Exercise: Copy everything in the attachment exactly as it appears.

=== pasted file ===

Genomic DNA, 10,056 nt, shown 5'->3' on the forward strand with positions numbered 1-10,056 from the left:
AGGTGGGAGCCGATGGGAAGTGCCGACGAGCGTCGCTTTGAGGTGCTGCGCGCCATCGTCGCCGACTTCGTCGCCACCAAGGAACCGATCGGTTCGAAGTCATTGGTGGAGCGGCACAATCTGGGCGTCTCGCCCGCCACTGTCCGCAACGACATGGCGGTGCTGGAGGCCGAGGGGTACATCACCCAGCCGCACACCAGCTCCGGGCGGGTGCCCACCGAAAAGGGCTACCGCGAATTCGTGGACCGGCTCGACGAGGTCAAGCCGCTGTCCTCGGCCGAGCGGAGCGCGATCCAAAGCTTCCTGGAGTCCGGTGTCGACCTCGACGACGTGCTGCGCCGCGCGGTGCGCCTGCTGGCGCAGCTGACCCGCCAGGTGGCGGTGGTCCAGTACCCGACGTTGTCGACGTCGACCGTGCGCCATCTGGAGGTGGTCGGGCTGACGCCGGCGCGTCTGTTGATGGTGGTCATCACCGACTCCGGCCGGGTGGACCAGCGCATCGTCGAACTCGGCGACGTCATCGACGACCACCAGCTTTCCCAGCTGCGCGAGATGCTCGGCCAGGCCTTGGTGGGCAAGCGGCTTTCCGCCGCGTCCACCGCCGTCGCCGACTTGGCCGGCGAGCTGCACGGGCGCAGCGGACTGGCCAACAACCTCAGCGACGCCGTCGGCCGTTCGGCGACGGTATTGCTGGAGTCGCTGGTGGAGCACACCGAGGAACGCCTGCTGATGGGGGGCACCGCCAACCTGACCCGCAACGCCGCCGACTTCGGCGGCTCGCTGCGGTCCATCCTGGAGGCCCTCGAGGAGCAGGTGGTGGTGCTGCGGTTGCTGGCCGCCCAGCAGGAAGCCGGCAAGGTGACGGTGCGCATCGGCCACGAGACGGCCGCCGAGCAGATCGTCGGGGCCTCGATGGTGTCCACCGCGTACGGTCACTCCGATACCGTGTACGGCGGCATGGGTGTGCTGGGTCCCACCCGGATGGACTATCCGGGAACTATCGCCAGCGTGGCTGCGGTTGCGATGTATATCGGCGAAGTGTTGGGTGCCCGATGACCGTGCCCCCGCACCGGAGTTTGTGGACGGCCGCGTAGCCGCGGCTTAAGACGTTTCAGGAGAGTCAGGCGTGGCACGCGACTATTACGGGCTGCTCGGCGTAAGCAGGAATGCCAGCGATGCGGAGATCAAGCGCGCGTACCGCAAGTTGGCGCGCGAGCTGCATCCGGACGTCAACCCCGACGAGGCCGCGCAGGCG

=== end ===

Genomic DNA, 10,056 nt, shown 5'->3' on the forward strand with positions numbered 1-10,056 from the left:
AGGTGGGAGCCGATGGGAAGTGCCGACGAGCGTCGCTTTGAGGTGCTGCGCGCCATCGTCGCCGACTTCGTCGCCACCAAGGAACCGATCGGTTCGAAGTCATTGGTGGAGCGGCACAATCTGGGCGTCTCGCCCGCCACTGTCCGCAACGACATGGCGGTGCTGGAGGCCGAGGGGTACATCACCCAGCCGCACACCAGCTCCGGGCGGGTGCCCACCGAAAAGGGCTACCGCGAATTCGTGGACCGGCTCGACGAGGTCAAGCCGCTGTCCTCGGCCGAGCGGAGCGCGATCCAAAGCTTCCTGGAGTCCGGTGTCGACCTCGACGACGTGCTGCGCCGCGCGGTGCGCCTGCTGGCGCAGCTGACCCGCCAGGTGGCGGTGGTCCAGTACCCGACGTTGTCGACGTCGACCGTGCGCCATCTGGAGGTGGTCGGGCTGACGCCGGCGCGTCTGTTGATGGTGGTCATCACCGACTCCGGCCGGGTGGACCAGCGCATCGTCGAACTCGGCGACGTCATCGACGACCACCAGCTTTCCCAGCTGCGCGAGATGCTCGGCCAGGCCTTGGTGGGCAAGCGGCTTTCCGCCGCGTCCACCGCCGTCGCCGACTTGGCCGGCGAGCTGCACGGGCGCAGCGGACTGGCCAACAACCTCAGCGACGCCGTCGGCCGTTCGGCGACGGTATTGCTGGAGTCGCTGGTGGAGCACACCGAGGAACGCCTGCTGATGGGGGGCACCGCCAACCTGACCCGCAACGCCGCCGACTTCGGCGGCTCGCTGCGGTCCATCCTGGAGGCCCTCGAGGAGCAGGTGGTGGTGCTGCGGTTGCTGGCCGCCCAGCAGGAAGCCGGCAAGGTGACGGTGCGCATCGGCCACGAGACGGCCGCCGAGCAGATCGTCGGGGCCTCGATGGTGTCCACCGCGTACGGTCACTCCGATACCGTGTACGGCGGCATGGGTGTGCTGGGTCCCACCCGGATGGACTATCCGGGAACTATCGCCAGCGTGGCTGCGGTTGCGATGTATATCGGCGAAGTGTTGGGTGCCCGATGACCGTGCCCCCGCACCGGAGTTTGTGGACGGCCGCGTAGCCGCGGCTTAAGACGTTTCAGGAGAGTCAGGCGTGGCACGCGACTATTACGGGCTGCTCGGCGTAAGCAGGAATGCCAGCGATGCGGAGATCAAGCGCGCGTACCGCAAGTTGGCGCGCGAGCTGCATCCGGACGTCAACCCCGACGAGGCCGCGCAGGCG